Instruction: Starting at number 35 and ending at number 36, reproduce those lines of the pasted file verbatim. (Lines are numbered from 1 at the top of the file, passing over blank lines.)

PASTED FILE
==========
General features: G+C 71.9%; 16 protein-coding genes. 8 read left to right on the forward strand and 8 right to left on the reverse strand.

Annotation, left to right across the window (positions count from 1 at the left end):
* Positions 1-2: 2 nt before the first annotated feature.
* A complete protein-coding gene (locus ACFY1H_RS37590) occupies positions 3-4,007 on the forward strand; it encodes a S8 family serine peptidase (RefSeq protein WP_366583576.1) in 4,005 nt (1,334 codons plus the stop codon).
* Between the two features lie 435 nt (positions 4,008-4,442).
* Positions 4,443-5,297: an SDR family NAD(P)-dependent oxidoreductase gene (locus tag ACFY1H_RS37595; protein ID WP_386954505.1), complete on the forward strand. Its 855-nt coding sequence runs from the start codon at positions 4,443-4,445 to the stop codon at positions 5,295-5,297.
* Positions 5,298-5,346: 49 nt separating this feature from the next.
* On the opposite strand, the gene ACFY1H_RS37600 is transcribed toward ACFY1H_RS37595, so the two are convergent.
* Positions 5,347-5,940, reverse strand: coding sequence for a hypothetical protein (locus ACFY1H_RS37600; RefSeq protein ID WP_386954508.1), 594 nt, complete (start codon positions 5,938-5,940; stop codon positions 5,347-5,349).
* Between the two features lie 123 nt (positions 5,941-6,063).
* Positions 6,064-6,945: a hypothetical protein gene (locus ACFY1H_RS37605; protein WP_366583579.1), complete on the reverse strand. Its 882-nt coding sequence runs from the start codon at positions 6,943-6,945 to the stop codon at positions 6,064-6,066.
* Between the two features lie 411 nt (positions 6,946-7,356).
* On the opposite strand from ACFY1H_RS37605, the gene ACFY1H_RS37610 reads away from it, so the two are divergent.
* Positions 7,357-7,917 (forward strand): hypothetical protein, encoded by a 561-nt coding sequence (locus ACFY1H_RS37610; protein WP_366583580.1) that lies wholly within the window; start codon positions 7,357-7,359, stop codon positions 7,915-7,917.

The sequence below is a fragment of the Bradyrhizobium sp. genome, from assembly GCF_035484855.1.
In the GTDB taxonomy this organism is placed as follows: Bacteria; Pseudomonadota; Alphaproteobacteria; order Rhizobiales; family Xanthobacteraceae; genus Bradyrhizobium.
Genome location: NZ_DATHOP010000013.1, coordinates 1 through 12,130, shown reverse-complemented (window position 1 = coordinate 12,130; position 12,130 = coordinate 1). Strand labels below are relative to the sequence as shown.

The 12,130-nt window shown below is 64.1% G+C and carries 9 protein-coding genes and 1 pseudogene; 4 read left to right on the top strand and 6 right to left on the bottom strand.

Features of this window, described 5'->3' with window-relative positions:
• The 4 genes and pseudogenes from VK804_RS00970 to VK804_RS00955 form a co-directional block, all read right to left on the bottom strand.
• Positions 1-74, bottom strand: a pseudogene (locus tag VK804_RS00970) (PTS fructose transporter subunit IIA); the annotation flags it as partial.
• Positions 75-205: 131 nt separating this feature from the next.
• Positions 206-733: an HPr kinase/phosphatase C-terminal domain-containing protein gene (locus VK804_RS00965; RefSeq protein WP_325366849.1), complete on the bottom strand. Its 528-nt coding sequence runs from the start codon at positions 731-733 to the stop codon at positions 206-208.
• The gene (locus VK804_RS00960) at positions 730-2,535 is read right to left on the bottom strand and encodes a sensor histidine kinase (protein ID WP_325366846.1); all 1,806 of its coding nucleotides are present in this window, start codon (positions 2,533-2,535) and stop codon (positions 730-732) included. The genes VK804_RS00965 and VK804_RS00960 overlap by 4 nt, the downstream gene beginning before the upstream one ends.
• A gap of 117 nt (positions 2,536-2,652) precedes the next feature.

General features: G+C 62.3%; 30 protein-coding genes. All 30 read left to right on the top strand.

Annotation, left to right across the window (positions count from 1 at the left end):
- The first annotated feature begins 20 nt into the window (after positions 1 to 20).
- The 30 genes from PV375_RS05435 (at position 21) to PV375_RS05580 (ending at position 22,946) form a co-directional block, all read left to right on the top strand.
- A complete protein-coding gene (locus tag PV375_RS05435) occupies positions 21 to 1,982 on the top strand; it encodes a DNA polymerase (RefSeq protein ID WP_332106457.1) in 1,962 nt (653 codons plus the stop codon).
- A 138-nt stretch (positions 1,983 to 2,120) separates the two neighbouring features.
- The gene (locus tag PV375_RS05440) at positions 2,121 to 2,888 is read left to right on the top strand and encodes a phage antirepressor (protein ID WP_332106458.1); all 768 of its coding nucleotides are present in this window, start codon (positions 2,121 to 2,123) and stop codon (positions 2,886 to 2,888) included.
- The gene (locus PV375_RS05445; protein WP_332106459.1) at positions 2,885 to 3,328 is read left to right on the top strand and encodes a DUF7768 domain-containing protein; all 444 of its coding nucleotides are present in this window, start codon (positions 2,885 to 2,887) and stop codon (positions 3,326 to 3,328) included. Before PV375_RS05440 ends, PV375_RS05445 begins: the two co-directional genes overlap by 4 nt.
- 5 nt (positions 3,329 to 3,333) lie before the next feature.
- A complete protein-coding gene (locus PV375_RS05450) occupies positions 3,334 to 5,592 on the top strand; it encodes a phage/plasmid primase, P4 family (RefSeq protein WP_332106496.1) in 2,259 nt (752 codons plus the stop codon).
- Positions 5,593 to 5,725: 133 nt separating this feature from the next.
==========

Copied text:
- A complete protein-coding gene (locus PV375_RS05450) occupies positions 3,334 to 5,592 on the top strand; it encodes a phage/plasmid primase, P4 family (RefSeq protein WP_332106496.1) in 2,259 nt (752 codons plus the stop codon).
- Positions 5,593 to 5,725: 133 nt separating this feature from the next.